After a detailed analysis of the two interviews, Mishler describes some distinguishing features. In the first, the discourse is disjoint, resulting in a listing of symptoms related to the doctor's line of thinking, but not the patients experience. The physician is the one in control as can be seen by the pattern of question-answer exchanges and the use of discourse markers such as ok.
In the second interview, the discourse is more continuous, with the segments being related temporally or causally to one another. The patient has more control over what is talked about and the physician provides transitions relating the life world to the medical concerns. It works as does a narrative, tying to the plotted history of a persons ' life experiences.
Let's turn now to a consideration of a third type of identity therapy. It is contained in some of the approaches associated with the inclusion movement . Authors such as Steve Calculator and Cheryl Jorgensen have argued persuasively for expanding the construct of communication to include the idea of life participation. In his book on "Including Students with Severe Disabilities in Schools, Calculator says:
The purpose of all of our interventions, programs, indeed, schooling in general is to enable all students to actively participate in their communities so that others care enough about what happens to them to look for ways to include them as part of that community. (Calculator, p. 184).
In this type of therapy, the emphasis is on whether individuals are included in their social communities. The key words in this paragraph are "active participation", "others caring", and "inclusion in a community". All of these terms presuppose the centrality of positive active engagement to successful intervention.
Calculator does not talk in the above paragraph about their client's personal identity. I feel this is no accident, since their the authors are drawing from a social model. I place this therapy among the identity-based approaches, because I, too, take a social view of identity. It is under the conditions that are inclusionary and caring that positive identities are created.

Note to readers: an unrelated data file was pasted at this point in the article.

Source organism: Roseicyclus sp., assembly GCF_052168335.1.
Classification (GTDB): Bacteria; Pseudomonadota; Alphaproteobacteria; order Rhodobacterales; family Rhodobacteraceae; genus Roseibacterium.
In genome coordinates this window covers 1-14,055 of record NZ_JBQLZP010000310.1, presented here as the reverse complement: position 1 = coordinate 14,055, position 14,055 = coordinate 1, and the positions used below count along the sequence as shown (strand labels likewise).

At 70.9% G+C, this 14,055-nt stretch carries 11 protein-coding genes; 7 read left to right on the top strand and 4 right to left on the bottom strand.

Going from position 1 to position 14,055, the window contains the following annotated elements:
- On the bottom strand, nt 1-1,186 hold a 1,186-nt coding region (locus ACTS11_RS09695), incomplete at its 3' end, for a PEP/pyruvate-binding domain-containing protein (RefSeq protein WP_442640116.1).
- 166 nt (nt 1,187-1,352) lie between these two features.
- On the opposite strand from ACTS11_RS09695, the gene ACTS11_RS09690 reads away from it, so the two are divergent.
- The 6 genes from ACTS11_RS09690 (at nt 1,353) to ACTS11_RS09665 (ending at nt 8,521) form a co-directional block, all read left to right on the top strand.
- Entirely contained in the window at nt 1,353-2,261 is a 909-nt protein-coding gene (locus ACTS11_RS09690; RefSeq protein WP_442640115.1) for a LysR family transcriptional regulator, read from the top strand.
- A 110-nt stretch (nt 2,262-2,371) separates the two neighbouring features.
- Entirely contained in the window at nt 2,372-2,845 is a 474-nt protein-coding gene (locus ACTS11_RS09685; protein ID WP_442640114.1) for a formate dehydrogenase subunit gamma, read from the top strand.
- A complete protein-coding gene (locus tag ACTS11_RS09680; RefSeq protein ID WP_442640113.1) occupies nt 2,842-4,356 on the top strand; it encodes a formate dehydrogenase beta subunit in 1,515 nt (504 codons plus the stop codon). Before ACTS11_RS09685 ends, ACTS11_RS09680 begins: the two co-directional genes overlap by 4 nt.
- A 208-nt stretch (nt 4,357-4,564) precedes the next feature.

The three therapies I have discussed--person centered planning, personal narrative, and inclusion-offer clients discourse contexts for exploring positive identities. The professional is low keyed, responsive, the client is active, and empowered. The discourse is coherent for the client, containing temporal and causal links, often based on talk about the life experiences, hopes, and fears of the client.
How do these three approaches that place clients and their identity in center stage compare with other, more traditional ways of going about therapy?
In traditional approaches, ones that following a traditional medical model, the discourse is asymmetric, with the therapist in control. What is talked about is what the professional sees as important. As a result, the therapies are likely to lack temporal and causal coherence for the client, and be dissociated from what would be called the person's identity.
As you might have guessed, I am very excited about the emergence of therapies nowadays that allow for the expression of a person's life experiences. Such therapies offer the clinician and client a positive alternative to traditional therapies that can have the unintended effect of silencing the client, blocking any expression of his or her personal concerns. This silencing of the client's voice, I feel, is a perverse form of identity theft. I propose that we follow the movement afoot for other forms of identity theft and that we work to identify the perpetrators and hold them accountable for their acts. .
Calculator, S. & Jorgensen, C. (1994). Including Students with Severe Disabilities in Schools. San Diego : Singular Publishing Group.
Cornell website on person centered planning. http://www.reachoflouisville.com/person-centered/whatisperson.htm.
Duchan, J., Bruder, G. & Hewitt, L. (Eds.) (1995), Deixis in Narrative: A Cognitive Science Perspective. Hillsdale, NJ : Erlbaum
Frank, Arthur W. (1995). The Wounded Storyteller: Body, Illness, and Ethics. Chicago, Il.: University of Chicago Press.
Mishler, E. (1984). The Discourse of Medicine: Dialectics of Medical Interviews. NJ: Ablex.
Pound, C., Parr, S., Lindsay, J. & Woolf, C. (2000). Beyond Aphasia: Therapies for Living with Communication Disability. Bicester, Oxon: Speechmark Publishing Ltd.